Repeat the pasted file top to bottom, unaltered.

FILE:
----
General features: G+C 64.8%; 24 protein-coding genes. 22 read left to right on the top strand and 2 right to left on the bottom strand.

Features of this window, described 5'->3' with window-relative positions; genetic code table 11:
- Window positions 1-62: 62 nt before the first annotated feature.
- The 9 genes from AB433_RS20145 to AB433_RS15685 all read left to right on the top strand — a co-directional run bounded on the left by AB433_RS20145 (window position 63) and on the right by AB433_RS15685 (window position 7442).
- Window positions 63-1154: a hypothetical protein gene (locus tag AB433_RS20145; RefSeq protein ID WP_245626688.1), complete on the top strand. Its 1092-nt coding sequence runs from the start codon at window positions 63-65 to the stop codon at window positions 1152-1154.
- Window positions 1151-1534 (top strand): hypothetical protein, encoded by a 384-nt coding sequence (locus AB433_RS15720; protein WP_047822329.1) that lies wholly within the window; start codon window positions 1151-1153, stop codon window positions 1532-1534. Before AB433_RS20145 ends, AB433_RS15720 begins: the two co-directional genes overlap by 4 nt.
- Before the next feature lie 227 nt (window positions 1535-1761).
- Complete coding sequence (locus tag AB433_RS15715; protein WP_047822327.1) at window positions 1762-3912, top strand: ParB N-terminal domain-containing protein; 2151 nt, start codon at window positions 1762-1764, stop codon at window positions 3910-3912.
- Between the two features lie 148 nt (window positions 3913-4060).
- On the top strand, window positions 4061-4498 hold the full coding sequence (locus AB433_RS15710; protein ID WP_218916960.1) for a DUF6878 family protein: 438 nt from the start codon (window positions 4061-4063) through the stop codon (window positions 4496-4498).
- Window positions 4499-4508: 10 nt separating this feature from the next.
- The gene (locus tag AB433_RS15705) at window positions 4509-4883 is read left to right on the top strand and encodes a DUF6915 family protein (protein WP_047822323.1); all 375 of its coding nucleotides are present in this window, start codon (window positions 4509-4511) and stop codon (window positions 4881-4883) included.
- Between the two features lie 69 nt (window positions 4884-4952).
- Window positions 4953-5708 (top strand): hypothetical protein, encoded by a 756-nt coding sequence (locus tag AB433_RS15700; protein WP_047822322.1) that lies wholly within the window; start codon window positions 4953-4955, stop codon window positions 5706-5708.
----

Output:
General features: G+C 64.8%; 24 protein-coding genes. 22 read left to right on the top strand and 2 right to left on the bottom strand.

Features of this window, described 5'->3' with window-relative positions; genetic code table 11:
- Window positions 1-62: 62 nt before the first annotated feature.
- The 9 genes from AB433_RS20145 to AB433_RS15685 all read left to right on the top strand — a co-directional run bounded on the left by AB433_RS20145 (window position 63) and on the right by AB433_RS15685 (window position 7442).
- Window positions 63-1154: a hypothetical protein gene (locus tag AB433_RS20145; RefSeq protein ID WP_245626688.1), complete on the top strand. Its 1092-nt coding sequence runs from the start codon at window positions 63-65 to the stop codon at window positions 1152-1154.
- Window positions 1151-1534 (top strand): hypothetical protein, encoded by a 384-nt coding sequence (locus AB433_RS15720; protein WP_047822329.1) that lies wholly within the window; start codon window positions 1151-1153, stop codon window positions 1532-1534. Before AB433_RS20145 ends, AB433_RS15720 begins: the two co-directional genes overlap by 4 nt.
- Before the next feature lie 227 nt (window positions 1535-1761).
- Complete coding sequence (locus tag AB433_RS15715; protein WP_047822327.1) at window positions 1762-3912, top strand: ParB N-terminal domain-containing protein; 2151 nt, start codon at window positions 1762-1764, stop codon at window positions 3910-3912.
- Between the two features lie 148 nt (window positions 3913-4060).
- On the top strand, window positions 4061-4498 hold the full coding sequence (locus AB433_RS15710; protein ID WP_218916960.1) for a DUF6878 family protein: 438 nt from the start codon (window positions 4061-4063) through the stop codon (window positions 4496-4498).
- Window positions 4499-4508: 10 nt separating this feature from the next.
- The gene (locus tag AB433_RS15705) at window positions 4509-4883 is read left to right on the top strand and encodes a DUF6915 family protein (protein WP_047822323.1); all 375 of its coding nucleotides are present in this window, start codon (window positions 4509-4511) and stop codon (window positions 4881-4883) included.
- Between the two features lie 69 nt (window positions 4884-4952).
- Window positions 4953-5708 (top strand): hypothetical protein, encoded by a 756-nt coding sequence (locus tag AB433_RS15700; protein WP_047822322.1) that lies wholly within the window; start codon window positions 4953-4955, stop codon window positions 5706-5708.